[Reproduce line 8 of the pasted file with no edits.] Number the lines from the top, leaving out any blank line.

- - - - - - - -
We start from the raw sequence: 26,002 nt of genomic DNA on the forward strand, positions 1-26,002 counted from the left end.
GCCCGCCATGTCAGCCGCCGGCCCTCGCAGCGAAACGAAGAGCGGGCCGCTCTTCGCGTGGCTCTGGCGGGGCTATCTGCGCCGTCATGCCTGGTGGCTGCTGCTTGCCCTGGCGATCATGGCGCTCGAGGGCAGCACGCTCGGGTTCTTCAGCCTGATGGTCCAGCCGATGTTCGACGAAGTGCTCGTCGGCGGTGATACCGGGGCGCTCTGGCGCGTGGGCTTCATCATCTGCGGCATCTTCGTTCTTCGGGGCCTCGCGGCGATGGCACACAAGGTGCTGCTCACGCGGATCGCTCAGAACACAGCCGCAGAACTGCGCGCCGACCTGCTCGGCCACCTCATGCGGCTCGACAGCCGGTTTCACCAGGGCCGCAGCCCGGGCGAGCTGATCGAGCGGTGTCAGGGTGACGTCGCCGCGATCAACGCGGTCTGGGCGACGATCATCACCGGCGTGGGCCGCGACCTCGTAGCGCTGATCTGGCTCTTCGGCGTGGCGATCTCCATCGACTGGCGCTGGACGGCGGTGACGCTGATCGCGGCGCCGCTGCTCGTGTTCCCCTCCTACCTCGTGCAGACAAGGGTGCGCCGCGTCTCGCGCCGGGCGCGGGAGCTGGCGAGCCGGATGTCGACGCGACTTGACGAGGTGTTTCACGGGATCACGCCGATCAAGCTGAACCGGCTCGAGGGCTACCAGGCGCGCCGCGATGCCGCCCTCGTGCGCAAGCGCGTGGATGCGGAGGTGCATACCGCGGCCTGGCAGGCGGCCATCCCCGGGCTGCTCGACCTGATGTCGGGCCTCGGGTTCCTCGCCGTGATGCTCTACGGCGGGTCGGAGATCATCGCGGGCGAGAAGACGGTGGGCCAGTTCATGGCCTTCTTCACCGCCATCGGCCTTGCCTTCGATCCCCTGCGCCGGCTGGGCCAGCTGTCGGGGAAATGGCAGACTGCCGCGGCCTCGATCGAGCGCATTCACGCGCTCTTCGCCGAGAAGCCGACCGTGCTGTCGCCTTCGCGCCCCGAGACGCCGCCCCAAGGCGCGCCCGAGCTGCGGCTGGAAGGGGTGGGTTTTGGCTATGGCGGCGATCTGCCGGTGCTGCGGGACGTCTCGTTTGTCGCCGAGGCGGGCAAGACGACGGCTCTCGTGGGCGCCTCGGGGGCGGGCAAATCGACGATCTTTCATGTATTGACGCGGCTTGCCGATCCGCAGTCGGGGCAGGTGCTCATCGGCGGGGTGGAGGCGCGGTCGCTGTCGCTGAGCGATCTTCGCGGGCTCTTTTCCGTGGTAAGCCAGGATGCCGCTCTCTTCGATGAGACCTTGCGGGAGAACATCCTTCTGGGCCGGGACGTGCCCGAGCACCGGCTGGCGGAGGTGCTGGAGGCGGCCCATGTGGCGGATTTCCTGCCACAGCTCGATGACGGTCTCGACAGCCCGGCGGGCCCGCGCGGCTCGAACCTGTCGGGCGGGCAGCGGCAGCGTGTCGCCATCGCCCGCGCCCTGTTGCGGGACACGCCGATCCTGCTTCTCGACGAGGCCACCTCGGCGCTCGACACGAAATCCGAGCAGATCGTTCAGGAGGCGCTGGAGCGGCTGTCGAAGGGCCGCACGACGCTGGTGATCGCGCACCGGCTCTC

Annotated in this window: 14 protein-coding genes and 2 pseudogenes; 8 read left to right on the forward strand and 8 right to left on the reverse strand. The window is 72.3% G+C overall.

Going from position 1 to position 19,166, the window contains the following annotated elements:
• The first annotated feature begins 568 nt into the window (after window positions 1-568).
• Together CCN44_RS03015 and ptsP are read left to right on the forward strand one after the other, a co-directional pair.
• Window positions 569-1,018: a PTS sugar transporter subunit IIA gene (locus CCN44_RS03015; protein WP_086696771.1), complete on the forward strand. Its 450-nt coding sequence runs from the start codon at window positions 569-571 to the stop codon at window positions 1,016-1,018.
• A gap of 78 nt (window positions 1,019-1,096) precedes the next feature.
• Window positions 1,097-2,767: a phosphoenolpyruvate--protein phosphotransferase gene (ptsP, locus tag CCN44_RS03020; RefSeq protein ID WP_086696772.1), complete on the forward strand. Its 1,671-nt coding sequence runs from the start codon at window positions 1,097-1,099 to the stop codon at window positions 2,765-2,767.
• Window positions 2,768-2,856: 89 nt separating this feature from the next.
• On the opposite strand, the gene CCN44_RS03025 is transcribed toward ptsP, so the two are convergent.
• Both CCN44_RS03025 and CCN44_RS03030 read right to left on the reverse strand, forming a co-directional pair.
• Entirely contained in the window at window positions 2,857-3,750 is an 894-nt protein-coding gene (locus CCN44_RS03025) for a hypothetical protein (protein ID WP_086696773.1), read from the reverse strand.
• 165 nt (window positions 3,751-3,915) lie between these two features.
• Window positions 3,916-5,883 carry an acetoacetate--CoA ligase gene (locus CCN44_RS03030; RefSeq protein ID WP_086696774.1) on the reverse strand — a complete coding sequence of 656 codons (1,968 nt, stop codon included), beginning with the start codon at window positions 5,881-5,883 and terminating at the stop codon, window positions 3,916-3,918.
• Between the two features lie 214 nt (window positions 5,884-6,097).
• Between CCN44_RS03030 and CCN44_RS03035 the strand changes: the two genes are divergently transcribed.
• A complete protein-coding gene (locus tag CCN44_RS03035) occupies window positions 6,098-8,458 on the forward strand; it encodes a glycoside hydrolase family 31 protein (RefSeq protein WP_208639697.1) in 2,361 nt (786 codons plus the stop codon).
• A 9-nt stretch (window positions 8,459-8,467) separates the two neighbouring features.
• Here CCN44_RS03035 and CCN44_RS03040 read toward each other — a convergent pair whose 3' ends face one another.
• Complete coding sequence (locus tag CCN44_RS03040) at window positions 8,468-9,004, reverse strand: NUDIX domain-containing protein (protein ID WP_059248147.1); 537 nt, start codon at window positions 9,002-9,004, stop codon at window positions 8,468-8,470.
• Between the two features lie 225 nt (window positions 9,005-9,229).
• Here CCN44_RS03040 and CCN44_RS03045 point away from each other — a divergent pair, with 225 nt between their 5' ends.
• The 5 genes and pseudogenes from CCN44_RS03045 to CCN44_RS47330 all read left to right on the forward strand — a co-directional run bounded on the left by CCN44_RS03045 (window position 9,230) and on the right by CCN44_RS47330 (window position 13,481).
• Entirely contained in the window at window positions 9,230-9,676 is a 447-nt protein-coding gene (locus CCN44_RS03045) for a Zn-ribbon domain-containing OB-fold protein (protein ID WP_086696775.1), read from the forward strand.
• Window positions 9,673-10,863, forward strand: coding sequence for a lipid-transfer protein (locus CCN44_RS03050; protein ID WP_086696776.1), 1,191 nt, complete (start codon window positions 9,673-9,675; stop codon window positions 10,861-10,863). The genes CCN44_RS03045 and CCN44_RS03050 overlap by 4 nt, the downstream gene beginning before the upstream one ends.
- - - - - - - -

• A gap of 78 nt (window positions 1,019-1,096) precedes the next feature.